Even before the escalating trade battle between the U.S. and China, Yangtze Memory was an advocate of using indigenous equipment to answer Beijing's call for self-sufficiency.

"The efforts have accelerated in a quite radical way this year," a person familiar with the matter said. "The chipmaker now is all-in to adopt domestically developed machines no matter if they have not yet reached satisfactory performance or could lead to additional costs. But it's still quite a long way to go."

Market watchers say Yangtze Memory has also tried to get a jump on the unfolding geopolitical uncertainties.

"According to industry surveys and feedback from semiconductor equipment vendors, Yangtze Memory anticipated further escalation of the U.S.-China trade war and hence decided to place [equipment] orders earlier than expected," said Donnie Teng, an analyst with Nomura Research.

The company in June ordered machines for next year's expansion, several months earlier than first planned, Teng said.

SMIC and Yangtze Memory did not respond to requests for comments and interviews.

Beijing last month announced more incentives to turbocharge its homegrown chip industry, including a 10-year income tax exemption for selected chipmakers. It is also encouraging chip producers to raise funds by, among other options, listing on markets such as Shanghai's tech-heavy STAR board and Shenzhen's ChiNext.

Nomura's Teng said Huawei, SMIC's largest customer, accounting for 20% of its revenues, is a big force behind the Chinese contract chipmaker's drive to study and use more domestic semiconductor production equipment.

Teng said progress has been slow. For 28-nm production, Chinese equipment can currently cover only 20% of what is required. SMIC also needs Japanese, South Korean and European tool vendors to build a non-U.S. production line, Teng added.

Zhao Haijun, SMIC's co-CEO, confirmed in an earnings call in August that his company is trying to procure chipmaking tools and materials from within China.

"We see many key domestic chip equipment and materials makers have also gone public, and received massive financial support from the local capital market," Zhao said in the earnings call. "We think the future is bright, even though the scale of these companies is still small compared with existing market leaders. What we will do now is work with them and also test these local suppliers, but we don't expect these followers could replace any of the leading suppliers soon."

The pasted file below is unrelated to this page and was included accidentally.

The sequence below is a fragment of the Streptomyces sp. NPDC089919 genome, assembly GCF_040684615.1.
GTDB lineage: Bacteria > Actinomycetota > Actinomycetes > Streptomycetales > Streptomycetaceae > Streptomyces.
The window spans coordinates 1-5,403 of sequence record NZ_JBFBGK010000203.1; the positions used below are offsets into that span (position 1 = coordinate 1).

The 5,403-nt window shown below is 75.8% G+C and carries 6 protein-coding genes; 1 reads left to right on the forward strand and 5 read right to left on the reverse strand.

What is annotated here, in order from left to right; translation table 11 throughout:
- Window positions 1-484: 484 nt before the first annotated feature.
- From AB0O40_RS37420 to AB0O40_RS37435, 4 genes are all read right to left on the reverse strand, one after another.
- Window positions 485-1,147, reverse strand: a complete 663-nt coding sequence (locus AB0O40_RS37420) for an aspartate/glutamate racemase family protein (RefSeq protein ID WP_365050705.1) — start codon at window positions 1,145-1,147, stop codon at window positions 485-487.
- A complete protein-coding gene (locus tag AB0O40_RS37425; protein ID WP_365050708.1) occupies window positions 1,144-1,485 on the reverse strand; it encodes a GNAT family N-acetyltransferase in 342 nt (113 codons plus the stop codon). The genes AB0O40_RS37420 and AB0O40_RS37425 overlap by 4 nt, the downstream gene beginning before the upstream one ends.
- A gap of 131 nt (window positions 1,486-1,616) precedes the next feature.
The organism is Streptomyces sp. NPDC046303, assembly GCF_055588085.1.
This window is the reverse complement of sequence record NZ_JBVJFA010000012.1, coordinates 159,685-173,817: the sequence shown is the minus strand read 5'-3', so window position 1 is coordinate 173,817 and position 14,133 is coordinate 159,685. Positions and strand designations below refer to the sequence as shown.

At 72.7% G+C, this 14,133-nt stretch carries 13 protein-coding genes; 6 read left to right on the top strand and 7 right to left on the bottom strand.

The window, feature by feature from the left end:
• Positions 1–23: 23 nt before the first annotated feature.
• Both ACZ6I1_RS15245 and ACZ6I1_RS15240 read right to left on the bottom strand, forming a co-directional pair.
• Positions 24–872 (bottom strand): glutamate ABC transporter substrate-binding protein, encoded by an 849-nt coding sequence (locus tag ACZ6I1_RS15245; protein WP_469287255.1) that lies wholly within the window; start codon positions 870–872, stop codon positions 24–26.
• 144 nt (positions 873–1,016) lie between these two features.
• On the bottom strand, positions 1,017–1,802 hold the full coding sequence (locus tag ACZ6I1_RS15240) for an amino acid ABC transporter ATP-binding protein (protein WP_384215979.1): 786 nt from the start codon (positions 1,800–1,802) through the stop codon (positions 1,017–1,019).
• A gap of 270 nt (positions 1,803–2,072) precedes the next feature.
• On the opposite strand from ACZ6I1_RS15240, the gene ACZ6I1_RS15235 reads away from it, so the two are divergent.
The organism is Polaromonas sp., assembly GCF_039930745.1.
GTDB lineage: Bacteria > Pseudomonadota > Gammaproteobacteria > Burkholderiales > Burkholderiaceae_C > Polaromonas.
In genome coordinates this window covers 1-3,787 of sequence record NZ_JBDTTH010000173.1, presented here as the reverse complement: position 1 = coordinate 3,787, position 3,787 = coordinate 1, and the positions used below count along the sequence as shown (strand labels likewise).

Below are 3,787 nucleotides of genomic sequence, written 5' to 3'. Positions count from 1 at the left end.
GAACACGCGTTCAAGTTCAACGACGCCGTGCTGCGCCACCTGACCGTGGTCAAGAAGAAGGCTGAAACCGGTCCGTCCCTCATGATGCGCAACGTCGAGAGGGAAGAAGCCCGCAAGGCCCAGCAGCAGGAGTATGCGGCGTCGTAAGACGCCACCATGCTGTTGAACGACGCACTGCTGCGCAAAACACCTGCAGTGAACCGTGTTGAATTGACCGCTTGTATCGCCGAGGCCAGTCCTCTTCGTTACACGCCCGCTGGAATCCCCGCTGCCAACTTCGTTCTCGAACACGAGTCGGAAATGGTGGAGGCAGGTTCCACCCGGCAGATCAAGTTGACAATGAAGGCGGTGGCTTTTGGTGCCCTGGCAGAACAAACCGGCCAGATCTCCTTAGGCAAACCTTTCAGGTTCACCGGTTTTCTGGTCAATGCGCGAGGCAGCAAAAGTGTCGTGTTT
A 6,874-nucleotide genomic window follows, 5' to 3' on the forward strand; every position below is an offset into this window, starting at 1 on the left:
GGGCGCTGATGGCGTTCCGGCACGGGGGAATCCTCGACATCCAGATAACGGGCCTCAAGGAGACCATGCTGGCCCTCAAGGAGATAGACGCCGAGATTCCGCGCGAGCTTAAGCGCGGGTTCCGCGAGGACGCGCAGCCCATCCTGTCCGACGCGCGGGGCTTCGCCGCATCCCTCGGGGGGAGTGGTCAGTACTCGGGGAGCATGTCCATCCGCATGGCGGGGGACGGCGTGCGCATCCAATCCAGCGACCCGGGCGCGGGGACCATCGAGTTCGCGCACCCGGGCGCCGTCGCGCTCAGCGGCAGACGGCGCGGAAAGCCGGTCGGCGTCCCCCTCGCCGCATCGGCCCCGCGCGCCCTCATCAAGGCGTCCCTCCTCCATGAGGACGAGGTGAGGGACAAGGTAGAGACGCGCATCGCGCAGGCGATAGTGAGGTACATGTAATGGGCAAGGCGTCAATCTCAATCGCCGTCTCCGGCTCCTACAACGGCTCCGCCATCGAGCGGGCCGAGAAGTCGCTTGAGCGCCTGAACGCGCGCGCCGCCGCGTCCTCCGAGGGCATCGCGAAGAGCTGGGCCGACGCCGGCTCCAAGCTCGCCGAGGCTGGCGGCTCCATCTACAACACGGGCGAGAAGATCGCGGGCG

Three U.S. companies -- Applied Materials, Lam Research and KLA -- along with ASML of Europe and Tokyo Electron of Japan have long dominated the fabrication process for advanced semiconductors.

China's emerging companies, all little-known outside the chip industry, include Naura, Advanced Micro-Fabrication Equipment, Hwatsing, ACM Research, Mattson Technology and Shanghai Precision Measurement Semiconductor Technology.

They specialize in a range of production and testing tools, and many have the support of Beijing's so-called Big Fund, a national funding vehicle for the semiconductor industry.

"Using all non-American chip equipment for the chip production line will definitely affect Chinese chipmakers' product competitiveness, but in the very long run, the market positions of those American companies will eventually be affected as they would no longer become the must-go-to options in years later," Jonah Cheng, chief investment officer at J&J Investment and a veteran tech analyst at UBS, told Nikkei.

Randy Abrams, an analyst with Credit Suisse, suggested China will not veer off its current path. "China's localization efforts are targeted at both improving the country's development and also at avoiding further disruption from the U.S.," he said. "From the U.S. policy side, we will continue to see some resistance to that.

"China certainly hopes to gain more sufficiency. However, the global tech supply chain is so interconnected, so it's very difficult for any country to be 100% self-reliant."